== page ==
Systems integration is less a luxury and more a necessity in today's retail environment, particularly when every facet of an organization needs access to data in order to make decisions about which products to carry and which customers to target.
Some wholesalers, including Supervalu, Minneapolis, are employing enterprise-wide systems to integrate the systems providing key financial, sales, distribution and merchandising data. The enterprise system being installed by Nash Finch Co., Minneapolis, will also interface with the company's warehouse management and point-of-sale systems when it is completed.
Systems integration at retailers ranges from efforts at Ralphs Grocery Co., Compton, Calif., to link purchasing data to in-house pricing systems, to the use of POS item movement data to improve category management efforts at Ukrop's Super Markets, Richmond, Va.
Integrated systems produce benefits across the entire retail operation. By giving the marketing staff access to the same information being used to forecast future demand for products, for example, a more cohesive business strategy can emerge.
A retailer could have instant information about the profitability of a store or even a single stockkeeping unit because the POS, pricing and labor cost information are updated on a daily basis, or even more frequently. In addition, a buyer with access to the warehouse management system could schedule deliveries of certain items during slower periods.
The future of integration will encompass not only the systems inside an organization. Integration between a retailer's ordering system and a vendor's ordering system, for example, could result in virtually hands-off replenishment in the future.
Some retailers, such as Wegmans Food Markets, Rochester, N.Y., are working on such systems with key suppliers such as Nabisco, Parsippany, N.J., to bolster sales and drive down costs in the supply chain.
"I envision the day when we can pick up files customized to us, maybe through the Internet," said Mike Hubert, director of management information systems for G&R Felpausch Co., Hastings, Mich. "We spend way too much time entering data, especially for cost changes and new item deals."
Such data integration between retailers and vendors will help provide more accurate forecasts to the vendor, and result in fewer out-of-stock and overstock positions for the retailer.
Systems integration will also play a major role as consumers begin to buy more groceries over the Web. While many retailers see the potential of selling via this medium, they are struggling with how to mesh these systems with their current applications. They are questioning how to fulfill orders from Internet customers, and how to incorporate these sales into their planning and forecasting systems.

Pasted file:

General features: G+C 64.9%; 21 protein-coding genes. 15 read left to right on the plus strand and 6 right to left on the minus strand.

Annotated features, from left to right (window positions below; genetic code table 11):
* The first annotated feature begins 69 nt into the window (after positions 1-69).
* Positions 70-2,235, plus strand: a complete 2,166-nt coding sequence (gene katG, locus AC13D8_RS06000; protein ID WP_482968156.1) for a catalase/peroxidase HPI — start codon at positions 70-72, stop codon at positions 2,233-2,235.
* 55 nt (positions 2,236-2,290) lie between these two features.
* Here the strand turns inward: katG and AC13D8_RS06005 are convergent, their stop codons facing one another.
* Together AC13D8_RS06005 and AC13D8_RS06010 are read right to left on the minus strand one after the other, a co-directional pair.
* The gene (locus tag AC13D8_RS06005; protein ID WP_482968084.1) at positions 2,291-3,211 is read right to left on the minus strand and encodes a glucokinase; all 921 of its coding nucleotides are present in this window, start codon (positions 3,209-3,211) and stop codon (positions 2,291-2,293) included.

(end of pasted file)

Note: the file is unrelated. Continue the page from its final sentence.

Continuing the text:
Brodbeck Enterprises, Platteville, Wis., which operates Dick's Supermarkets, has had to integrate a number of systems in order to offer Internet coupons targeted to its loyal customers.
The retailer and its software provider worked to integrate systems performing such diverse functions as projecting future sales, tracking customer loyalty and providing historical data about specific customer purchases.
While difficult to achieve, the integration effort has paid off at Brodbeck in high coupon-redemption levels and increased customer loyalty, according to Steve Dittmer, retail systems director. "We have a 20% redemption on these coupons, which is a lot higher than the manufacturers' coupons in the Sunday paper. That means people are coming into the store and buying," he said.
Many retailers and wholesalers have been trying to create these types of tightly knit systems by linking their separate departmental systems, with limited success, sources told SN.
Despite these difficulties, a bigger information-technology problem -- the year-2000 issue -- is motivating some companies to integrate their systems, and quickly. The numerous pieces of software that must be replaced or recoded in order to correctly read dates after Jan. 1, 2000, are encouraging retailers and wholesalers to scrap their current systems for new, integrated systems.
Whatever the reasons for integrating and re-engineering systems, the benefits far outweigh the pain, according to Charles Mobraten, senior manager at Ernst & Young Consulting Services Organization, San Jose, Calif.
"Business analysts we talk to tell us they spend 80% to 90% of their time pulling together data," Mobraten said. "That only leaves 10% to 20% of their time actually analyzing the numbers to make business decisions. The true benefit in integrated enterprise-wide reporting systems is in the centralization and streamlining of gathering data."